though the Chinese partners profess neutral intentions. Indeed, even in the con-
text of a democratic government, the bolstering of state power reinforces the
ambitions of the state towards utilising digital technologies to conduct surveil-
lance for political and economic ends.
3.2 Africa–China Relations
The heightened scholarly attention being paid to Africa–China relations is
chiey inspired by the growing trade, investment, and aid relations. Current
research has many threads of thought: one major line considers the contem-
porary challenges surrounding Africa–China relations. This is best represented
by remarks on China’s assumed neocolonial motivations that seek to extract
mineral resources, which exacerbate inequalities, environmental degradation,
and political instability (Ado and Su, 2016; Klare and Volman, 2006; Rich and
Recker, 2013; Rotberg, 2009). These authors argue that new aid and investments
34 Bulelani Jili
simply reproduce the same exploitative relations of dependence that characterised
Africa’s relationship with Europe and the United States. In digital and telecom-
munication discourses, the discourse is about China’s export of an authoritarian
version of digital surveillance practices (Biryabarema, 2019; Parkison, Bariyo,
and Chin, 2019; Mozur, Kessel, and Chan, 2019). Most accounts presume a coor-
dinated eort between the Chinese Communist Party (CCP) and Huawei. From
this vantage point, the adoption of digital surveillance technologies hinges on
Beijing’s objective to promote its version of digital surveillance via corporate
public partnerships. Yet, critical studies illustrate that there is in fact little evi-
dence that demonstrates Beijing’s strict interest in exporting practices and models
of development (Brautigam, 2011; Gagliardone, 2019; Mohan and Lampert,
Other work relates to the agency of African governments in shaping Chinese
bilateral relations (Corkin, 2016; Gadzala, 2015; Kragelund, 2015; Mohan and
Lampert, 2012; Phillips, 2019). By utilising the concept of agency, literature in
this category examines the relationship between enduring geopolitical structures
and local eorts in shaping development outcomes. While these studies draw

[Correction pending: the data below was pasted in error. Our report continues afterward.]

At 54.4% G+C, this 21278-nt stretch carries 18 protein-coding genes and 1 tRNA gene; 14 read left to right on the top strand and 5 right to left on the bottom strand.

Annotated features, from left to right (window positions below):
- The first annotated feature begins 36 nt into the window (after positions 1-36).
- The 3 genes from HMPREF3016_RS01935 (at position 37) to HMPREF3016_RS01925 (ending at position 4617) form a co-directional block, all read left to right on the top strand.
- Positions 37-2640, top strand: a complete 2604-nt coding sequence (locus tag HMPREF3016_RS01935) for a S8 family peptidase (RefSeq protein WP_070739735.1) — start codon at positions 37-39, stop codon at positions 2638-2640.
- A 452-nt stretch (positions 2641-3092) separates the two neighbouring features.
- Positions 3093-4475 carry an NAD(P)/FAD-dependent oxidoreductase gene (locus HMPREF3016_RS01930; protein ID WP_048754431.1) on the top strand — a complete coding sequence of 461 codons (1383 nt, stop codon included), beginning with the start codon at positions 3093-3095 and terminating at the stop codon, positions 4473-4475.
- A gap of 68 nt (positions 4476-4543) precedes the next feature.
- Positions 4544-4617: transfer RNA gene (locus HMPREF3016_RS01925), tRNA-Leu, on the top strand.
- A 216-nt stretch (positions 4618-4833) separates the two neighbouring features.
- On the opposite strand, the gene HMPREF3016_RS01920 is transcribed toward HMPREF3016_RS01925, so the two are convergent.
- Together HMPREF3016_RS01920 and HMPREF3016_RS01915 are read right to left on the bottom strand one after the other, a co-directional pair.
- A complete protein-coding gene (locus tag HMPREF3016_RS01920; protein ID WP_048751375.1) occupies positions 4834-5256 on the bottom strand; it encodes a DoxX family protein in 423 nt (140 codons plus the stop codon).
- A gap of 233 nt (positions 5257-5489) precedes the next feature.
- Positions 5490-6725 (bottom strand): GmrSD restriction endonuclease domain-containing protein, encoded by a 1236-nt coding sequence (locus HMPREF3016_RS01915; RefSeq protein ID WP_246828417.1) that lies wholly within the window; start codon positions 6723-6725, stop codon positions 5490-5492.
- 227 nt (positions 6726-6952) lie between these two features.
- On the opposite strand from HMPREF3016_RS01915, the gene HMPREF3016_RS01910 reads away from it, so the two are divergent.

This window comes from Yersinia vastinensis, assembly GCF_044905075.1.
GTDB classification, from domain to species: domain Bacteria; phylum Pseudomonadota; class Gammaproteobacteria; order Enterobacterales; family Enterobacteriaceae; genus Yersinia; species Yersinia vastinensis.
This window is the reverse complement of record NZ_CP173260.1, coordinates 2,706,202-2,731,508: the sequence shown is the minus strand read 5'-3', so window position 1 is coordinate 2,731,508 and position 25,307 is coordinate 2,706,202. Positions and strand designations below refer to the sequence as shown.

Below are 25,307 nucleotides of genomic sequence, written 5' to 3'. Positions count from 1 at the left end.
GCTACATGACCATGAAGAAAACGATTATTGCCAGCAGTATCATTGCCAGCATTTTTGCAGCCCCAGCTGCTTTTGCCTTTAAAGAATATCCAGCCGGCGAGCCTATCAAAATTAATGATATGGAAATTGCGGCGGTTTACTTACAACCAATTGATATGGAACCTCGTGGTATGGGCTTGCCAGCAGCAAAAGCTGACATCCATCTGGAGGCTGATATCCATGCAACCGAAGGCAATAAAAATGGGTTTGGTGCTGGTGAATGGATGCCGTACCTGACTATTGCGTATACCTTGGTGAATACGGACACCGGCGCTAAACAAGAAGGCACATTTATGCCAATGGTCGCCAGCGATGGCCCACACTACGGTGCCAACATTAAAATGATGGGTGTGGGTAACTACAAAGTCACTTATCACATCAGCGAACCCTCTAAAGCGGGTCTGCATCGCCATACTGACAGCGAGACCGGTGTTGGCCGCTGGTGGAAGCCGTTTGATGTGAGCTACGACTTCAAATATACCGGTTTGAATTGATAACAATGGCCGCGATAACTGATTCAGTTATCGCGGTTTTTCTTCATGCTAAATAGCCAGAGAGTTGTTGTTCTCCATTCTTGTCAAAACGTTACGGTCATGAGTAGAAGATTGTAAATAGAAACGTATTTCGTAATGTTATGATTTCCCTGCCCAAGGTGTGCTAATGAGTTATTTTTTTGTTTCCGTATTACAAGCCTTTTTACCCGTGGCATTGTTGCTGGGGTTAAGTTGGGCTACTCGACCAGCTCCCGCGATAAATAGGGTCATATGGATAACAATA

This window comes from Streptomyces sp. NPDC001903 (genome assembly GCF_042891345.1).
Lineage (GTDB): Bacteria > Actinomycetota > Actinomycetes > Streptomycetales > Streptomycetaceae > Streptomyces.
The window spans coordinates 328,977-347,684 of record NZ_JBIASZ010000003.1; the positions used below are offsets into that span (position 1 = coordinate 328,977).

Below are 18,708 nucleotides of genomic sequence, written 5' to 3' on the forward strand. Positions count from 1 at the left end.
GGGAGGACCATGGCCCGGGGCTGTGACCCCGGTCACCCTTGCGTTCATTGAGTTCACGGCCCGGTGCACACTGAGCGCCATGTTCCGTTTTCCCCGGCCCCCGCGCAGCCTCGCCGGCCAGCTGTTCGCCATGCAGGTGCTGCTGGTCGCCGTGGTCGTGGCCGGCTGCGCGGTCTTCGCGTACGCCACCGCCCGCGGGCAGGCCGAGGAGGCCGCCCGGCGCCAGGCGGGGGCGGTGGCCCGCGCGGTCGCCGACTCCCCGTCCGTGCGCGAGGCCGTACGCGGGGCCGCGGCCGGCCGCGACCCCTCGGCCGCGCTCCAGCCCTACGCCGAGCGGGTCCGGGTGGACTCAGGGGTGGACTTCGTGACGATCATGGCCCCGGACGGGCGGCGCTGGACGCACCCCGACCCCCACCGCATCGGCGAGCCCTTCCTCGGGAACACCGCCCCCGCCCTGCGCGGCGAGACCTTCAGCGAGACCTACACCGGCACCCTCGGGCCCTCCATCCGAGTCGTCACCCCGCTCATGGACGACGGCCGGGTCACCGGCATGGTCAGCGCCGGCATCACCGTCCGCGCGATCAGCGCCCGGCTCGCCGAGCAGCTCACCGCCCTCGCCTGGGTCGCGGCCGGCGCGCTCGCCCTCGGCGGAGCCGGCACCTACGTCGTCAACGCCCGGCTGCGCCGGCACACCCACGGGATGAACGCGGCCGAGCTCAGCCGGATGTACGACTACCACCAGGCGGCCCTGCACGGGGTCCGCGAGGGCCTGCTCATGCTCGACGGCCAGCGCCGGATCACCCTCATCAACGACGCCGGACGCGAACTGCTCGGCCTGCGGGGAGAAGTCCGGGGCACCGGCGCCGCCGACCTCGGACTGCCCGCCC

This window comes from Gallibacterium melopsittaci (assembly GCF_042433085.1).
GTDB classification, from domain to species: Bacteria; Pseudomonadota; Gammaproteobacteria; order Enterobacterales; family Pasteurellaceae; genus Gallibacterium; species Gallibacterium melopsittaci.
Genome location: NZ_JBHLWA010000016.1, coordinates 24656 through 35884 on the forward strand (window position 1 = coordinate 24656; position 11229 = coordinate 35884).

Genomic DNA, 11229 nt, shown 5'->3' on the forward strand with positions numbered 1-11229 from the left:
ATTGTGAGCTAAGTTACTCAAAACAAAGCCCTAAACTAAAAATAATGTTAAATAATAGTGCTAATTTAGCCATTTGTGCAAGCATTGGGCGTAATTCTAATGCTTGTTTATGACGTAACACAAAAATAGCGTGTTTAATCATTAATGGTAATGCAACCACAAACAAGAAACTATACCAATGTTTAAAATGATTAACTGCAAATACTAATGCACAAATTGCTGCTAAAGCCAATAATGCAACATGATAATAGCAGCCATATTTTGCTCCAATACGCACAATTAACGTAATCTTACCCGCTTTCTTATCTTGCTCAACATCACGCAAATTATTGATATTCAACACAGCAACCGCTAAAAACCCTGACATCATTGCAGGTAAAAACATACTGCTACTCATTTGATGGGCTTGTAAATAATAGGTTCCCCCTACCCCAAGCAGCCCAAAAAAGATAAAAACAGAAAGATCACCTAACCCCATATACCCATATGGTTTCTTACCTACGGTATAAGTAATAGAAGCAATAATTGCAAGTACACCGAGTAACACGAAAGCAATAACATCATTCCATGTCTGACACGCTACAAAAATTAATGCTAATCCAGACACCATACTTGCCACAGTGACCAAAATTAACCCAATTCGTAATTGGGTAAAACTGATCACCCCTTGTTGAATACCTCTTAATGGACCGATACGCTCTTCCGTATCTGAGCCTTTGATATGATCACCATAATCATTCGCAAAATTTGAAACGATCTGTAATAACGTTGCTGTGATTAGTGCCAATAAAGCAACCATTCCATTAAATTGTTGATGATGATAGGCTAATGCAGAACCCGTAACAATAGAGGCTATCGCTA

attention to African agency and the asymmetric conditions of China–Africa rela-
tions, they tend to ignore non-state actors and unduly focus on Chinese “grand
strategy at the expense of local public and private actors (Mohan, 2015).
Taylor (2006) rejects the idea that China has a grand strategy towards Africa.
He asserts that a nuanced analysis of Africa–China relations transcends talk of such
a grand “Chinese strategy”, which invokes fears among proponents of the lib-
eral order. Indeed, the asymmetric conditions between Africa and China should
inspire some scepticism (Chipaike and Knowledge, 2018; Mthembu and Mabera,
2021) – but not a scepticism that is simply contingent on assumed Chinese neo-
colonial behaviour. Rather, I attempt to explore the degree to which the interests
of African digital ecosystem actors are shaping Africa–China relations and yet
conditioned by enduring local and global structural arrangements. To presume
agency without illuminating the obstacles to its expression romanticises African
actors. On the other hand, some recognition of such agency is salient in dis-
courses on structural analyses and representations of Africa and its people. The
chapter pays attention to both the broader context of Chinese corporate expan-
sion and the local conditions where multiple actors, discourses, and partnerships
work towards establishing digital surveillance practices.
3.3 China’s Expansion into Africa
China’s expansion into Africa’s digital infrastructure sector has been rapid, but not
necessarily linear or coordinated in its operations. The push consists of various
actors in the public and private arena who have pursued distinct goals. For exam-
ple, the “Go Out” strategy in 1999, later incorporated into the tenth ve-year
plan, urged Chinese enterprises to invest abroad as a way to strengthen China’s
global business presence and to foster Beijing’s integration into the global economy
The Spread of Chinese Surveillance Tools in Africa 35
(Wang and Hu, 2017). Drawing on Harvey’s (2003) concept of the spatio-temporal
“x”, Taylor and Zajontz (2020) interpret China’s push abroad via private corpo-
rate entities as a necessary element to establish channels for investment as a way to